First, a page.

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The Dads' Trip means the world to everyone involved

by TORIE PETERSON @ToriePeterson /

The last couple years have been kind to the Hathaway family.

Garnet's father, John, was able to make a portion of this year's Dads' Trip - it's the busy season in the lobster industry and he returned to the east coast following the win in Chicago - making him the second Hathaway parent to embark on a road swing with the Flames.

Last year, Garnet's mother Suellen was a part of the Moms' Trip, which took part during a journey through Las Vegas and Glendale.

"It means so much to have him here," Hathaway told "It's nice. In my career, I've never known when I'm going to be up so to be able to share my time in the NHL with him and to be able to share it with my mom as well? I'm really lucky.

"They've done so much for me throughout my entire hockey career. Especially me when I was really little, driving me everywhere and making sure I had everything I needed to play.

"To look up and see him at the pre-game skate and see him at the game, it's really exciting.

"He's always been an outlet for me to talk to and there's no question I wouldn't be where I am today without him"

The trip also allowed for John to make his first trip out to Calgary and watch his son and the Flames down the LA Kings 4-1 last Friday as well, adding to the overall experience for the family.

"It was nice to have him out in Calgary, show him the city, and have him watch a game at the Saddledome. To be able to have him not only the road life we live, but also have him in Calgary and show him around, it's been really nice."

The coaching staff has thoroughly enjoyed the additional guests on the trip, revelling in the atmosphere surrounding the team with a family member present.

"I think it's awesome that the organization allows us to bring a family guest: a father, a brother, we've got an uncle on the trip, too," Bill Peters said. "It's a real good group of men and you can see why our guys are the way they are. I think they come from good stock."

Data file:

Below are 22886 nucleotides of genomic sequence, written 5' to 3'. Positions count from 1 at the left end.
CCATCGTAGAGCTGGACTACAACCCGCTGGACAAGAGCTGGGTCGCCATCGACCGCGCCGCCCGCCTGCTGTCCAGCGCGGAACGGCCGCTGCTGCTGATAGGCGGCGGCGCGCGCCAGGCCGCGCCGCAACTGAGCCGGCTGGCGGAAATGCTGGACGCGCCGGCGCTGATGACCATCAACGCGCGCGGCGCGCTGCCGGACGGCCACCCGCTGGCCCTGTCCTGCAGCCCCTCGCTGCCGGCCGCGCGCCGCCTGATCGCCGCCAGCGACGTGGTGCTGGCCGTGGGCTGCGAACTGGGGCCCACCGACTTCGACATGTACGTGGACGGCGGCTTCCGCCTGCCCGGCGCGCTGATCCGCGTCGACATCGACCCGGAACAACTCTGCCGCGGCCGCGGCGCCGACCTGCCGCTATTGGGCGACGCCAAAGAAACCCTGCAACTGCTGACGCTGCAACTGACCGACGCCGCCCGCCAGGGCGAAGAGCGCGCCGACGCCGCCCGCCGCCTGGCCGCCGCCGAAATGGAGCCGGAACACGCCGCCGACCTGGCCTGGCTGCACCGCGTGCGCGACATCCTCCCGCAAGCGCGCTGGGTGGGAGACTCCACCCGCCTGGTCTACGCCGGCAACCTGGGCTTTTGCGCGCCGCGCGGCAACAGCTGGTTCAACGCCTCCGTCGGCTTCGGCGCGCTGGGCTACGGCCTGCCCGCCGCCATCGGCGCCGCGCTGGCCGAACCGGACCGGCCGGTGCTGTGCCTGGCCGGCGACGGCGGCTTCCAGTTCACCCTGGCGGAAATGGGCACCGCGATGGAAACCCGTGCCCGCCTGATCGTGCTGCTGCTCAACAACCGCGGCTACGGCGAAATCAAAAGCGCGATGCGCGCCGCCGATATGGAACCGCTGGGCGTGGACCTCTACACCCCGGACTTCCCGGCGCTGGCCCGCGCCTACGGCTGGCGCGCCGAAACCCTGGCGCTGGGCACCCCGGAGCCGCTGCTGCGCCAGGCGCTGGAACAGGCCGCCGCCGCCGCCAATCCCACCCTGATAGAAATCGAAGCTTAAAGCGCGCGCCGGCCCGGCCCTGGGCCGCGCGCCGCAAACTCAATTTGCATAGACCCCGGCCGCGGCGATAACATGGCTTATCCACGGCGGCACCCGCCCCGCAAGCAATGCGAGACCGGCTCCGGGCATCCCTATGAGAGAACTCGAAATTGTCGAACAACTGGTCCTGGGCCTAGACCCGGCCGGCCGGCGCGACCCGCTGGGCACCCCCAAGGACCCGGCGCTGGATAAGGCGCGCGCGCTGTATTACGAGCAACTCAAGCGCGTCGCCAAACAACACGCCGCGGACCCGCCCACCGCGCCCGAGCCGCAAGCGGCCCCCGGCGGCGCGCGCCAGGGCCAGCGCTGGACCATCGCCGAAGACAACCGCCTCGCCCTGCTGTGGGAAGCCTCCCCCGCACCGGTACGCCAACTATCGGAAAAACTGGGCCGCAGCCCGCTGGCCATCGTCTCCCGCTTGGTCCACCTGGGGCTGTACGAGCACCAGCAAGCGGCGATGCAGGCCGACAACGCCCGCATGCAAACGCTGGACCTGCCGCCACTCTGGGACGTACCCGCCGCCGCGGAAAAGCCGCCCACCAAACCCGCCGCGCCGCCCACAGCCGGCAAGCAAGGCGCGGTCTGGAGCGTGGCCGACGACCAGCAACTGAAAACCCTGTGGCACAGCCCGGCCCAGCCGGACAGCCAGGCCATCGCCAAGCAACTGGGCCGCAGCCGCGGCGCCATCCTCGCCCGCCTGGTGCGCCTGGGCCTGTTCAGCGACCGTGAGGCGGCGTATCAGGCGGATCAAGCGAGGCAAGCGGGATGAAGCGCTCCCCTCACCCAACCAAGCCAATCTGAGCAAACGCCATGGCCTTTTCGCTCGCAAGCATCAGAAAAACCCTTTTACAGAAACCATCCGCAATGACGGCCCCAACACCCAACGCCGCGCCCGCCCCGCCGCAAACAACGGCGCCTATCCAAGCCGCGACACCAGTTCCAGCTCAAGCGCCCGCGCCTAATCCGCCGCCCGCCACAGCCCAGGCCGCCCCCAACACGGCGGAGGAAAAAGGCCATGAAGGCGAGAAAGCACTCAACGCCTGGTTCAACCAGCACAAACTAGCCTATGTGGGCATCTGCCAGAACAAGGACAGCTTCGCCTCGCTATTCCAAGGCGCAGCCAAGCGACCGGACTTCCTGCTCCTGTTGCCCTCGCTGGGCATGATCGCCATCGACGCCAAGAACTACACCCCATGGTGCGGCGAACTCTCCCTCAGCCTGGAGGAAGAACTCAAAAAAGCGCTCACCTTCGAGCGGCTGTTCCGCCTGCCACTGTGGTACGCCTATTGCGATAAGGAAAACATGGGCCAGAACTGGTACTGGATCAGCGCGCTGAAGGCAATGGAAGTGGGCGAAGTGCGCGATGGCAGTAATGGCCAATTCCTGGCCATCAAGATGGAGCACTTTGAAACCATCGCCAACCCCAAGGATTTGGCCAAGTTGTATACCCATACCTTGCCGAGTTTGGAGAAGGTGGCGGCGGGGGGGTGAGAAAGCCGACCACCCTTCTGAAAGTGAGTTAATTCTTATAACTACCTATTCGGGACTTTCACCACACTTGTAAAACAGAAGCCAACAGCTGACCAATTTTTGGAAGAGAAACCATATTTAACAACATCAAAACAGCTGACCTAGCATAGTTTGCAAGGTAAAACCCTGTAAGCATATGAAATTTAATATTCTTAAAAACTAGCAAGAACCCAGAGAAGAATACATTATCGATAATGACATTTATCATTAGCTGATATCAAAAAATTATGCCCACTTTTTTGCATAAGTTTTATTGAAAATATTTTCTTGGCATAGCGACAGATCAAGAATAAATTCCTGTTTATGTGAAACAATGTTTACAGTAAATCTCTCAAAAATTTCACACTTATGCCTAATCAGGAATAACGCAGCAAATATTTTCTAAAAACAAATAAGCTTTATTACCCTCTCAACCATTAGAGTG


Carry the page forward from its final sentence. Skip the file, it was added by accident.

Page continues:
Over the past couple of seasons, the team has alternated between a Moms' Trip and a Dads' Trip. Including the home game played before departing for Vegas and Arizona last year, the moms had a 2-1-0 record. The dads boast a 3-0-0 record and the team scored 16 goals over that stretch as well.

So, with their records in mind and bragging rights on the line, has a friendly mothers vs. fathers rivalry developed?

"It's a competitive league," Peters chuckled, noting the dads will likely be angling for another trip ahead of their counterparts with this year's perfect record.

As Peters noted, it's not just dads involved - it's any male family member a player would like to accompany them on the trip.

For Travis Hamonic, that means his brother Jesse joined him on the trek. With Jesse based in St. Louis, the pair don't see each other as often as they would like, making this experience all the more special.

"We've obviously been through a lot with each other and we're super close now," Travis said. "It's good to see him have a good time, let loose, and enjoy himself with the other dads. Everybody enjoys being around him so it makes it fun for me too."

Rasmus Andersson had his uncle Stefan Petterson with him. His father Peter, who had a lengthy professional career in Europe and skated in 47 NHL games, is the head coach of the Malmö Redhawks in the SHL and with the season in mid-swing, it was impossible to get away.

Enter Uncle Stefan, who has been keeping tabs on his nephew throughout the course of this season despite having the challenge of an eight-hour time difference back home in Sweden.

"It's great to see Rasmus," he said. "It's been fantastic for him to join the team. He's been up for I think two months now. It's great to see him. He's fought hard to reach this level ... this is his big dream.

"It's amazing to see everything around the team, behind-the-scenes. It's great stuff."

Derek Ryan's unique path to the NHL - becoming a league regular at close to 30 years old - has meant his father Tim has watched him play all over the world. He's witnessed his son take to the ice in the WHL, represent the University of Alberta with the Golden Bears, play in Europe with stops in Hungary, Switzerland, and Sweden, and finally, arrive back in North America to play in the AHL and finally, the NHL.

While he was been on a Dads' Trip in the past, when Derek was with the Carolina Hurricanes, this kind of experience never gets old for Tim.

"It's hard to put into words," he said. "It's really amazing for us dads to come and experience our son's life in the NHL. We're just trying to soak it all in. 

"The camaraderie with the other dads is pretty special because we've ... done the same things growing up with our kids in the sport. And to get to experience life in the NHL is something that we're very lucky to participate in."

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